Jonathan Bernstein

It’s a fool’s game to predict how voters will react to nomination debate performances – or, for that matter, how the media will construct the story of any debate. So I won’t play that game.

What I will say is that Senator Kamala Harris of California put on a clinic last Thursday on how to do these events. From early on in the second Democratic presidential debate until her final statement, she earned her place in the upper tier of candidates who have ever participated in these events. Again, that doesn’t guarantee anything; Barack Obama won a nomination despite never really mastering that particular format, while several candidates who were good at debates never went anywhere. But yes, Harris is good at it.

The centerpiece was when Harris took on Joe Biden on the issue of, of all things, busing – a policy question that’s been out of the news for decades. It was in some ways a fascinating moment in U.S. political history, in which questions of race and ethnicity, generational change, education, political efficacy, and more all came together. But as to executing a plan, Harris pulled it off about as well as anyone could have. (And we know that it was a planned attack, because Harris’s media folks had material ready to go once it happened.)

The thing is that when Harris interrupted to gain control of the floor in order to launch her attack, it was already (at least) the second time that she had effectively shushed the other candidates. It was a messy night, with lots of cross-talk and interruptions, but Harris was repeatedly effective at seizing moments when she wanted to.

Of course, that wouldn’t help if she didn’t know what to do once people focused on her. But her answers were consistently solid. She’s excellent at shifting from anecdotes to policy, excellent at feeling her way to time limits – and excellent at exceeding the time limit without (in my view at least) seeming pushy or obnoxious. And her closing statement, in which she promised to prosecute the case against Donald Trump, was a strong way of labeling what she had been doing all night, and arguing that her particular skills are the right ones for the general election.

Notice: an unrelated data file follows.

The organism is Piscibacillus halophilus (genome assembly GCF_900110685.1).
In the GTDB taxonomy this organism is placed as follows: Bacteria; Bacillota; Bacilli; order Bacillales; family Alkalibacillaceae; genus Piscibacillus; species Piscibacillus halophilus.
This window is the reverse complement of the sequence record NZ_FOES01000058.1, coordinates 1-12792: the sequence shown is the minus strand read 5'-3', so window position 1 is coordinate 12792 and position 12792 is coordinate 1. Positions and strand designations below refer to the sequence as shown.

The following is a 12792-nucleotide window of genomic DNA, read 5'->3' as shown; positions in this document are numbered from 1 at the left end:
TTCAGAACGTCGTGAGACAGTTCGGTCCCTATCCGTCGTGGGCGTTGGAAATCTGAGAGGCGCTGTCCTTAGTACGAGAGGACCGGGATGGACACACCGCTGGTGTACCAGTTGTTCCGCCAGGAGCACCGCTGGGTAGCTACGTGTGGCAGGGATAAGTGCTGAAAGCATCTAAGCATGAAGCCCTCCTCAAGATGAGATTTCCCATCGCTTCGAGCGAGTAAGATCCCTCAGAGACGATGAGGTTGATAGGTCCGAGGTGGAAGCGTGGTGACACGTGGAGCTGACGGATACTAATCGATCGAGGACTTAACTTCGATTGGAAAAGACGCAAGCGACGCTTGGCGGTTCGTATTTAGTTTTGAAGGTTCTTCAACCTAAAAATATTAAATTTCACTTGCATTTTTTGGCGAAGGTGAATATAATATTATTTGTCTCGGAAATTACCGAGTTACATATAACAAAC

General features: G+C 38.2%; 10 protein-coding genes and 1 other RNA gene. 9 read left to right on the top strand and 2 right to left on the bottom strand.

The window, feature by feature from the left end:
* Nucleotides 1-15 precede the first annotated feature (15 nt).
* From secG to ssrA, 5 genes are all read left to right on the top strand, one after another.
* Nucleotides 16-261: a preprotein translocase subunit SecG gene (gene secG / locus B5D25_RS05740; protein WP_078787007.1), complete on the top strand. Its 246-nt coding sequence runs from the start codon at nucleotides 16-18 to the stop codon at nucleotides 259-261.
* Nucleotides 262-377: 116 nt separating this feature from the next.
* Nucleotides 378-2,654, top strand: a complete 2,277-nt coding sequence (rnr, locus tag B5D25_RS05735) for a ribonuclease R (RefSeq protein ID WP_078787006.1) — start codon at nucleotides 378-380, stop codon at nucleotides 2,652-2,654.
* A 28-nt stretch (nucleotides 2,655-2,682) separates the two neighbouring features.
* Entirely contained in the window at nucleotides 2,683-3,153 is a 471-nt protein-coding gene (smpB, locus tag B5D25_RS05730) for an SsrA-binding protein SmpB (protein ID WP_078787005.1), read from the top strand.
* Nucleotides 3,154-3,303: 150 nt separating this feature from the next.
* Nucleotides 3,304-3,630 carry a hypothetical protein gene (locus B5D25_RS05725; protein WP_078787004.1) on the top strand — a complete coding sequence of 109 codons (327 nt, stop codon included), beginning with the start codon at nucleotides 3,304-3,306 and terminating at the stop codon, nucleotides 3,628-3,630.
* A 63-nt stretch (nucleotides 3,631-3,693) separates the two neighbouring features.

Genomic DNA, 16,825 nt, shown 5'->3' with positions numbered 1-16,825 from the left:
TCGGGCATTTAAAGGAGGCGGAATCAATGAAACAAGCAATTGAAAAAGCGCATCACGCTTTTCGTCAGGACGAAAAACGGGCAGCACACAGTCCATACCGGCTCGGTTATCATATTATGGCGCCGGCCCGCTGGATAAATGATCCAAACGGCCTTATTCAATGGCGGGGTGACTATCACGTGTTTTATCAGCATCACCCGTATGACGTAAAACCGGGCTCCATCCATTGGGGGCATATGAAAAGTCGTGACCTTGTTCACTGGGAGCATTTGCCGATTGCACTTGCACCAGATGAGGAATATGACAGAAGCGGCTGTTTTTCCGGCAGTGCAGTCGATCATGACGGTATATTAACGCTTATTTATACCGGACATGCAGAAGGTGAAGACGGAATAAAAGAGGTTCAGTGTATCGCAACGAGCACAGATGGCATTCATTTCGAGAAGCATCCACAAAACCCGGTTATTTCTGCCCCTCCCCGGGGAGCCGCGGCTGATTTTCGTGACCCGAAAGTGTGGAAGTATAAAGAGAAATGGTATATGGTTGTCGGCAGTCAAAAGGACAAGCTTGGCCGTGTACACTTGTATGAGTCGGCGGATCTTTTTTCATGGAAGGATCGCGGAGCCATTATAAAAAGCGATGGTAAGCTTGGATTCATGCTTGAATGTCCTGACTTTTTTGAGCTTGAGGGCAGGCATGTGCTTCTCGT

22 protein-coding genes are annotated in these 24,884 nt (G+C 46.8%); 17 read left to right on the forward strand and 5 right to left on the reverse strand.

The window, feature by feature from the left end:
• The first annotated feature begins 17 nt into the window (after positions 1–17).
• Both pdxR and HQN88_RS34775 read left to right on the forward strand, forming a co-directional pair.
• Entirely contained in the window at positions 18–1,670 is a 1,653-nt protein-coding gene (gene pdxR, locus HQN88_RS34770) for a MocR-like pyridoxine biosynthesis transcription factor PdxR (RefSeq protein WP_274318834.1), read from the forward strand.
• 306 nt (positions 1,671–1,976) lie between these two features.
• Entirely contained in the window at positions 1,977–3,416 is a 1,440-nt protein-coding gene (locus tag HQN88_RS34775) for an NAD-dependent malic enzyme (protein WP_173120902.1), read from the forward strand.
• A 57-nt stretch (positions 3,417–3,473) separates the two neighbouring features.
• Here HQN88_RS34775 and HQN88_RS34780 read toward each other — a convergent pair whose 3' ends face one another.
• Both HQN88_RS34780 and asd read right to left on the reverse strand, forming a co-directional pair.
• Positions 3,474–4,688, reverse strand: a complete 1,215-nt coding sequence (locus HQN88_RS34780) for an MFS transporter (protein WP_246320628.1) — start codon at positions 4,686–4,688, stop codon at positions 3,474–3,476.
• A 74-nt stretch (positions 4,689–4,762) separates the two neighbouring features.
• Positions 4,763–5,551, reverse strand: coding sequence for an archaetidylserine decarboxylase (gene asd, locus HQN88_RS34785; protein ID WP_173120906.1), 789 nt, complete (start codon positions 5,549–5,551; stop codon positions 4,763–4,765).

Again: All of this is essentially theater criticism. We’ll just have to wait and see whether it will play well with Democratic Party actors, with the media, and directly or indirectly with rank-and-file Democratic voters. What we do know is that Harris doesn’t need any immediate polling surge to at least stay in the conversation for the next few months, and she has quite a bit of support from party actors already – suggesting that if she does surge, she’ll be in good position to take advantage of it.

It’s worth mentioning that all Harris would have to do is win the support of some of the undecided members of the California U.S. House delegation to move into first place in the endorsement race, at least according to the FiveThirtyEight accounting.

I thought Pete Buttigieg probably did what his supporters were hoping for. Joe Biden had some solid moments, but all that’s going to matter for him is how people are going to read his exchange with Harris, so we’ll have to wait on that as well. I didn’t see anyone else who entered with a plausible chance and who really helped himself or herself. In particular, it’s hard to believe that anyone who wasn’t already in the Bernie Sanders camp was persuaded by his performance, which is the exact same thing he’s been doing since the 2016 primaries.

There’s going to be one more round very similar to these debates at the end of July. After that, there’s a two-month break, and then a September debate with a much more difficult threshold for earning an invitation. We’re about to go through a series of second-quarter fundraising disclosures, which not only count as evidence of how the candidates are doing but also generates helpful attention going forward from those who do well.

But for those of us who appreciate political skills, it was impressive to see Harris at work.

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Bernstein is a Bloomberg Opinion columnist.


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